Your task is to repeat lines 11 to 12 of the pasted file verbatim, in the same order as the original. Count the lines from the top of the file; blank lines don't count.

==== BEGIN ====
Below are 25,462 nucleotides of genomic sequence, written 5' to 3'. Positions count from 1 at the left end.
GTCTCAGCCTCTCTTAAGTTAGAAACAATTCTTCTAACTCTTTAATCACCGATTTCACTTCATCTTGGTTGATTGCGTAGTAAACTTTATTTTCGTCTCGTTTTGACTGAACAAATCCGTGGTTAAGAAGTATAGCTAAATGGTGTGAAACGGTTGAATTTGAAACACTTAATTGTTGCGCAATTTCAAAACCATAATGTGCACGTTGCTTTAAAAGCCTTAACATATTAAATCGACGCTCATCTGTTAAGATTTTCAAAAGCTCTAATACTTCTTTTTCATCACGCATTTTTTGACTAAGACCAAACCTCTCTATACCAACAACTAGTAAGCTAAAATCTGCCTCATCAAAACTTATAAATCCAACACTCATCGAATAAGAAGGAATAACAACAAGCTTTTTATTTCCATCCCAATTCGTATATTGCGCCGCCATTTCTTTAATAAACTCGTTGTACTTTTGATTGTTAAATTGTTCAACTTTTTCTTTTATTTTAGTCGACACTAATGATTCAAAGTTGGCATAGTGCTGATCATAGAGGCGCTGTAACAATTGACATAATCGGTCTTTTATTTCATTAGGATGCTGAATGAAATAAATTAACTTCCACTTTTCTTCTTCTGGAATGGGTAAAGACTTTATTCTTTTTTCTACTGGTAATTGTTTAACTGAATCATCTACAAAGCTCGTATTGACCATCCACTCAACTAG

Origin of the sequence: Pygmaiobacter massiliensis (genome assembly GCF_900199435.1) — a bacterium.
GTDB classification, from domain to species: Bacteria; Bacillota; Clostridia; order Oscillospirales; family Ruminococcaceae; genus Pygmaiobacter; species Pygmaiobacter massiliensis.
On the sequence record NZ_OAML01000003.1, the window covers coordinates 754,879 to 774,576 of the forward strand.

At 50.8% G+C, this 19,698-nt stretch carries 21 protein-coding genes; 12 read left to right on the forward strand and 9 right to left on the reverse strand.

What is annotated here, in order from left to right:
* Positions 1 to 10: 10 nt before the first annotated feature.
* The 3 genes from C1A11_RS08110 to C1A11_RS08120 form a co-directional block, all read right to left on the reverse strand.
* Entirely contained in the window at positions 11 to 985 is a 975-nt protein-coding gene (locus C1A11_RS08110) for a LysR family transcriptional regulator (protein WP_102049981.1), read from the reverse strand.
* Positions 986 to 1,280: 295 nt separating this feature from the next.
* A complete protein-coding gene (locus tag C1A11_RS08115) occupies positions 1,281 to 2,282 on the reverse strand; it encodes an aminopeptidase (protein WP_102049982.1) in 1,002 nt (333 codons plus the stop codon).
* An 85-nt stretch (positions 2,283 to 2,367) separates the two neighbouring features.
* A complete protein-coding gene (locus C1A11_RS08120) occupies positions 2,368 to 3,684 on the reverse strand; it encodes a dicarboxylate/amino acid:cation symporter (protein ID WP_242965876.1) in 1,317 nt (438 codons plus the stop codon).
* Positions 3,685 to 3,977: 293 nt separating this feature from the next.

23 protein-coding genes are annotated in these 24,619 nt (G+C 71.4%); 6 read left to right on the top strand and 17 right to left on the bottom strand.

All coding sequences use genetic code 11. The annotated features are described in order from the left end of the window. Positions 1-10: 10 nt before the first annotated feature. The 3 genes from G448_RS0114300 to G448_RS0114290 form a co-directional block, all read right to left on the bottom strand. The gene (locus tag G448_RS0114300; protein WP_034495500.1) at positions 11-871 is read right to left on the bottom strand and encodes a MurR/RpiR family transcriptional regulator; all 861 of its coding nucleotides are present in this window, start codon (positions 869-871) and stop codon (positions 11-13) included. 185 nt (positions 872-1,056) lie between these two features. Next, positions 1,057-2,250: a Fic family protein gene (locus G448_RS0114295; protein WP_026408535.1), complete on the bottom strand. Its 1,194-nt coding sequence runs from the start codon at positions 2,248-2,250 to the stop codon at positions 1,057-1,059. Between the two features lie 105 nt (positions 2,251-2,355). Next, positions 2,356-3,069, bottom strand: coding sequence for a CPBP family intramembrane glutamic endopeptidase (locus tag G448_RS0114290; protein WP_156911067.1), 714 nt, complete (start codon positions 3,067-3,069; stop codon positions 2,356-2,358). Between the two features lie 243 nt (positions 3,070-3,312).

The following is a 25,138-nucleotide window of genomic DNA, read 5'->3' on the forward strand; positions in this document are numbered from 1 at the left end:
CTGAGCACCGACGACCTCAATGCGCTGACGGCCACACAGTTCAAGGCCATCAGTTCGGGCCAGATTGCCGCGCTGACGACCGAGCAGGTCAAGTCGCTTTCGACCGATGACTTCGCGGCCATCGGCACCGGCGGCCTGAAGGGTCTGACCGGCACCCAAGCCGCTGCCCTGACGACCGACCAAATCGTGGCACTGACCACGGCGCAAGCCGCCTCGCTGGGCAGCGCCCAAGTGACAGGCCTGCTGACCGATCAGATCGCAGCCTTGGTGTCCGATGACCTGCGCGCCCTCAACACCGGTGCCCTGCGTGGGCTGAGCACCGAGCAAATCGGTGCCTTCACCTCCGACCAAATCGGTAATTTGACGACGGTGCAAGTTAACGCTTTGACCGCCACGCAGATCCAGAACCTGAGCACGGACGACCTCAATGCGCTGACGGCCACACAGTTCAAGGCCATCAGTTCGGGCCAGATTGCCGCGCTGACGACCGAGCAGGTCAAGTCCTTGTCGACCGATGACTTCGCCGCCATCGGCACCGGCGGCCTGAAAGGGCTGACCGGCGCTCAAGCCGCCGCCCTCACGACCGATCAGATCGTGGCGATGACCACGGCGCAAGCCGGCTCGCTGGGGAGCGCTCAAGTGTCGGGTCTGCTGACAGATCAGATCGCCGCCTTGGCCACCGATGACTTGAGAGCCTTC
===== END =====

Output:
* Positions 986 to 1,280: 295 nt separating this feature from the next.
* A complete protein-coding gene (locus tag C1A11_RS08115) occupies positions 1,281 to 2,282 on the reverse strand; it encodes an aminopeptidase (protein WP_102049982.1) in 1,002 nt (333 codons plus the stop codon).